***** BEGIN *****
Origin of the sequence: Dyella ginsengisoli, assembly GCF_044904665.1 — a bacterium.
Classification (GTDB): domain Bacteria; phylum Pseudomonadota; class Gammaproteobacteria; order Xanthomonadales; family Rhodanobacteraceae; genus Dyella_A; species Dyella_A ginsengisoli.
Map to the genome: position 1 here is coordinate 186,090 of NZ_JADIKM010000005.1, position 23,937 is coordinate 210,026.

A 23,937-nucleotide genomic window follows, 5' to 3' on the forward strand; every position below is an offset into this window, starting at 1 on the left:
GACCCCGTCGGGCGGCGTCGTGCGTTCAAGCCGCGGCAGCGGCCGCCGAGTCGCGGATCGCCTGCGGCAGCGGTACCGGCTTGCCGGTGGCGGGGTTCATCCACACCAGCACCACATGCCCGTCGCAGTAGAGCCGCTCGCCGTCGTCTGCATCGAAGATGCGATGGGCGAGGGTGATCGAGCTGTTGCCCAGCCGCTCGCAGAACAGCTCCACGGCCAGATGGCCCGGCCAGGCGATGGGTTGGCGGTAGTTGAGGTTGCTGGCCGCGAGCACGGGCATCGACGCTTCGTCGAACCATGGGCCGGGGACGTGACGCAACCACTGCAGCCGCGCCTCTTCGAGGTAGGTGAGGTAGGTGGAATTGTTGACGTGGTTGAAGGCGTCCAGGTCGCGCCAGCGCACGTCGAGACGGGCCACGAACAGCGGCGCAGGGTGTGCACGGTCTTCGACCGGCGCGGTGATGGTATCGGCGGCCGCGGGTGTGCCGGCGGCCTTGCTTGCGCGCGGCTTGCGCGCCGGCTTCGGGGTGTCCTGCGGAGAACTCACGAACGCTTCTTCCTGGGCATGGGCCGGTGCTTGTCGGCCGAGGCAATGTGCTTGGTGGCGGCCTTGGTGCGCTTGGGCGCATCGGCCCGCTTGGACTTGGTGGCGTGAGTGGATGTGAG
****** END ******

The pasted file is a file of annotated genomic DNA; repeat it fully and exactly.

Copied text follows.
Origin of the sequence: Dyella ginsengisoli, assembly GCF_044904665.1 — a bacterium.
Classification (GTDB): domain Bacteria; phylum Pseudomonadota; class Gammaproteobacteria; order Xanthomonadales; family Rhodanobacteraceae; genus Dyella_A; species Dyella_A ginsengisoli.
Map to the genome: position 1 here is coordinate 186,090 of NZ_JADIKM010000005.1, position 23,937 is coordinate 210,026.

A 23,937-nucleotide genomic window follows, 5' to 3' on the forward strand; every position below is an offset into this window, starting at 1 on the left:
GACCCCGTCGGGCGGCGTCGTGCGTTCAAGCCGCGGCAGCGGCCGCCGAGTCGCGGATCGCCTGCGGCAGCGGTACCGGCTTGCCGGTGGCGGGGTTCATCCACACCAGCACCACATGCCCGTCGCAGTAGAGCCGCTCGCCGTCGTCTGCATCGAAGATGCGATGGGCGAGGGTGATCGAGCTGTTGCCCAGCCGCTCGCAGAACAGCTCCACGGCCAGATGGCCCGGCCAGGCGATGGGTTGGCGGTAGTTGAGGTTGCTGGCCGCGAGCACGGGCATCGACGCTTCGTCGAACCATGGGCCGGGGACGTGACGCAACCACTGCAGCCGCGCCTCTTCGAGGTAGGTGAGGTAGGTGGAATTGTTGACGTGGTTGAAGGCGTCCAGGTCGCGCCAGCGCACGTCGAGACGGGCCACGAACAGCGGCGCAGGGTGTGCACGGTCTTCGACCGGCGCGGTGATGGTATCGGCGGCCGCGGGTGTGCCGGCGGCCTTGCTTGCGCGCGGCTTGCGCGCCGGCTTCGGGGTGTCCTGCGGAGAACTCACGAACGCTTCTTCCTGGGCATGGGCCGGTGCTTGTCGGCCGAGGCAATGTGCTTGGTGGCGGCCTTGGTGCGCTTGGGCGCATCGGCCCGCTTGGACTTGGTGGCGTGAGTGGATGTGAG